Do you think there is a distinction between atmospheric composition and atmospheric density in terms of their affect on global temps? Which is more important?

  11. #11 Richard Simons
    June 20, 2009

    I am very serious though, and not just trying to belittle anyone, this is well established and uncontroversial science for over 100 years. If it were wrong, . . .

    I wonder how many non-scientists realize that the usual method for determining the concentration of CO2 in the atmosphere relies on the absorption of infrared radiation, the same effect that is also responsible for the greenhouse effect?

  12. #12 Steve
    June 20, 2009

    Richard,

    Well, I’m a non-scientist. What do you mean? Can you answer my question above (#10)regarding composition and density? Sorry if these are somewhat rudimentary questions.

    Thanks.

  13. #13 Richard Simons
    June 20, 2009

    Steve: the concentration of CO2 (and various other gases) is usually measured by measuring the amount of absorption of infrared radiation at specific wavelengths. The greenhouse gases are effective because they absorb infrared radiation (the energy being turned into heat).

    The relative amounts of N2, O2, CO2, water vapour and the other gases have a negligible effect on atmospheric density (as I understand it – I am not an atmospheric scientist). Atmospheric density depends mainly on temperature (hotter = less dense) and air pressure so if anything the relationship is the other way round.

  14. #14 m2moyer
    July 5, 2009

    To get back to clouds, in trying to model out cloud effect you have to set the variable of how much the temperature will rise. Greater temperature generally leads to greater atmospheric instability, greater instability leads to greater cloud coverage, and greater cloud coverage has a net cooling effect.

    But for use weather forecasters that simply do forecasting and not global climate or modeling we are quite familiar with the effects of local, meso, synoptic, and hemispheric. and that you go from large scale to small scale not the other way around, when trying to write a forecast, if you try and say the local scale will effect the synoptic, you’ll get the forecast wrong every time.

    Remember, too, to distinguish what is “local weather” from what is “global climate”. It’s the difference between being able to predict that a tea kettle will blow a “whistle” when certain thermodynamic conditions are met, and NOT being able to predict the space-time-phase diagram of individual water molecules, and yet still being able to predict the overall shape and form of the stream of vapor/steam that emerges from the kettle’s mouth.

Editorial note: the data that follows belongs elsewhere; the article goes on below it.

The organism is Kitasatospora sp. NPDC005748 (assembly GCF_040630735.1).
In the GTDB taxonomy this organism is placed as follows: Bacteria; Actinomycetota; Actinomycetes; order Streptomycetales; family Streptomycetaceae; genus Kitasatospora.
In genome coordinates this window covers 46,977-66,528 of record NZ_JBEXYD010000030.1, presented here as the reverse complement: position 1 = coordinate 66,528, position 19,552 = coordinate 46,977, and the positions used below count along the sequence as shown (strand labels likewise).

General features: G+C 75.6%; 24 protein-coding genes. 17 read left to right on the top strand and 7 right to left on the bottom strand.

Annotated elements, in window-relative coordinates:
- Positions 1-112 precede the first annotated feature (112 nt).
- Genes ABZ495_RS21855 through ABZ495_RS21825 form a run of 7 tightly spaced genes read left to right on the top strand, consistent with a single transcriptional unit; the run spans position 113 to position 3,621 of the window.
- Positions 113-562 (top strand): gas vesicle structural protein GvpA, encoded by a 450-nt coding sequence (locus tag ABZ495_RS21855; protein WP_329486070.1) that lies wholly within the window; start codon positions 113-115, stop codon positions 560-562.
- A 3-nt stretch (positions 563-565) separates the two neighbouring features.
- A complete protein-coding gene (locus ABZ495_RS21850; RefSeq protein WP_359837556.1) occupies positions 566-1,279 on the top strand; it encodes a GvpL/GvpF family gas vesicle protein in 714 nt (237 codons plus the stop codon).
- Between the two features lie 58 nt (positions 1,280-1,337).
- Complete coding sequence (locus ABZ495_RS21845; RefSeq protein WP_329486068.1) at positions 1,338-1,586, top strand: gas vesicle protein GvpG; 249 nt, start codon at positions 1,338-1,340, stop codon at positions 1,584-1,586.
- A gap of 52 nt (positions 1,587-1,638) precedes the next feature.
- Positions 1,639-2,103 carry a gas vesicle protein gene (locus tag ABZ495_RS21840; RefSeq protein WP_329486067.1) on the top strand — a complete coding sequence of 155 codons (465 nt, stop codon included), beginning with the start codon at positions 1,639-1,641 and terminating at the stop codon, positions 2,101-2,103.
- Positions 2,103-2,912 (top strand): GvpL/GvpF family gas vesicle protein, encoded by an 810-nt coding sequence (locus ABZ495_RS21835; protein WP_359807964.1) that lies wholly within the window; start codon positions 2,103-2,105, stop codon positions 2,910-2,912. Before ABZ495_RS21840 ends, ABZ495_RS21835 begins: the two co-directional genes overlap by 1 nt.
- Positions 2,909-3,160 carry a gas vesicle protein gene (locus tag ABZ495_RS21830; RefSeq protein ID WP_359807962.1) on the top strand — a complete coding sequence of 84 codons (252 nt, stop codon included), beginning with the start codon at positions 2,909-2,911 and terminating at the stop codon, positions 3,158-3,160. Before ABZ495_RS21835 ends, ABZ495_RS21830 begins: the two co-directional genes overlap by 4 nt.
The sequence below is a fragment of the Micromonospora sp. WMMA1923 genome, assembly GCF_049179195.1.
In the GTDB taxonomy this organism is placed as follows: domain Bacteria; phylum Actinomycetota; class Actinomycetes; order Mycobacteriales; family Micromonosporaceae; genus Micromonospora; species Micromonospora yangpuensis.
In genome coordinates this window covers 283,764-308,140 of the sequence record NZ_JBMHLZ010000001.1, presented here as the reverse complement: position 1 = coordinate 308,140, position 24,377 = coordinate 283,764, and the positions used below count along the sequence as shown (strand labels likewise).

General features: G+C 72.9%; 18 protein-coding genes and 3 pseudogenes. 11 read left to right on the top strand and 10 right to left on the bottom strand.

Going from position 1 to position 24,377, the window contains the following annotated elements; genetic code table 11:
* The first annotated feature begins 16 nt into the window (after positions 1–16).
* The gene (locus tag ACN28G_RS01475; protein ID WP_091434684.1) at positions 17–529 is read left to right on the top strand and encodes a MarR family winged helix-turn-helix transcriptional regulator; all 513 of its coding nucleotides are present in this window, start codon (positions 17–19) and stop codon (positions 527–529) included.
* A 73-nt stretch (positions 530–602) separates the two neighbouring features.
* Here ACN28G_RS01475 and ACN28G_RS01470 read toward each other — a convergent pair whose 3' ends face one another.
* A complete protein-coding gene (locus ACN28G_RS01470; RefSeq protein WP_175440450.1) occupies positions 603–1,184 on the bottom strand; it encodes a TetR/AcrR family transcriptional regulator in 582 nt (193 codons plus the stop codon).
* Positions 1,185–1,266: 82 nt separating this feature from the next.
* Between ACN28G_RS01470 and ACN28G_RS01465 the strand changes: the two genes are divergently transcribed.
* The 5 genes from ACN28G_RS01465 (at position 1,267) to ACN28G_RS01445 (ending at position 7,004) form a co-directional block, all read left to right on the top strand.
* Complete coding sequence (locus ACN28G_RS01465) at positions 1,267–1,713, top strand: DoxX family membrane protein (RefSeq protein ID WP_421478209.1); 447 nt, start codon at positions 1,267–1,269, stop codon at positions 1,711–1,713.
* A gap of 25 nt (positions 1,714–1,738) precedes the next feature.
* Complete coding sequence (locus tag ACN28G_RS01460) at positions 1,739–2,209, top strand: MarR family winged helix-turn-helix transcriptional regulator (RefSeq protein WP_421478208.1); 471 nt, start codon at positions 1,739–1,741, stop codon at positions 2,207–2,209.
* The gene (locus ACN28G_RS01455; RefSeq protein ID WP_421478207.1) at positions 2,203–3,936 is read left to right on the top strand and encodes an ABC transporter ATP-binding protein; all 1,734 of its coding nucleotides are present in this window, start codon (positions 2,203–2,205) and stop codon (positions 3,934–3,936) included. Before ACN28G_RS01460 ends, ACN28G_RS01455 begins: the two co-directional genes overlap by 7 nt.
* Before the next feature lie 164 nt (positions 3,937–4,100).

15. #15 coby
    July 5, 2009

    Hi m2moyer,

    As I understand it, the net effect of cloud coverage depends on time of day, type of cloud and altitude, as well as the interaction of various layers of cloud cover. For a simple example, cloudy nights are warmer than clear ones (time of day effect).

    I like your boiling kettle analogy! Thanks for the visit.

  16. #16 crakar14
    July 14, 2009

    Here is a very good explanation of computer models.

    h.t.t.p://climaterealists.com/index.php?id=3711

  17. #17 dhogaza
    July 14, 2009

    The basic explanation of how models work isn’t bad. However his conclusion that CO2 doesn’t cause warming but rather changes in cloud cover do is based on one statement he makes:

    “I believe”

    Doesn’t get you far in science.

  18. #18 crakar14
    July 14, 2009

    Yes agreed the basic explanation is good (for the layman like me anyway). The point he makes is that a small change in cloud cover could account for what is believed to be CO2 induced warming. Cloud cover is poorly understood or catered for in the models so he “believes” this maybe the source of the temp changes and not CO2.

    Mind you dhogaza the statements “very likely” or “very unlikely” dont get you too far in science either.

    To put it another way, the accuracy of a model is determined by the accuracy with which it simulates each climatic factor and climatic process rather than the closeness of the match between its output and historical data. If the internal processing is correct then so too will be the output, but accurate output does not confer accuracy on the internal process.

    For example;

    The combination of a number of inaccuracies can produce acceptable outputs if calculations that are too high counterbalance those that are too low.

    It all gets back to that statement “if you cant explain it you cant model it”.

  19. #19 dhogaza
    July 14, 2009

    Since crakar14 is making a rare attempt to be reasonable and thoughtful, I’ll answer.

    Cloud cover is poorly understood or catered for in the models so he “believes” this maybe the source of the temp changes and not CO2.

    “poorly understood” does not mean “no knowledge”. In other words, it doesn’t mean that the possible physics is unknown and unbounded, and that you can just plug in any value you want that happens to give results that match your political beliefs. Which is essentially what he’s claiming.

    The other problem he and spencer etc face is that if changes in cloud cover are driving climate change, then everything known by physicists about the interaction of CO2 and LW IR in the atmosphere is wrong. It is up to your side to *prove* that known physics is bollocks. You have to be able to reproduce the success of models using known physics in paleoclimate, etc as well. You can’t just say “I believe that the underlying physics is wrong” just because you do, and expect anyone in the world of science to pay attention.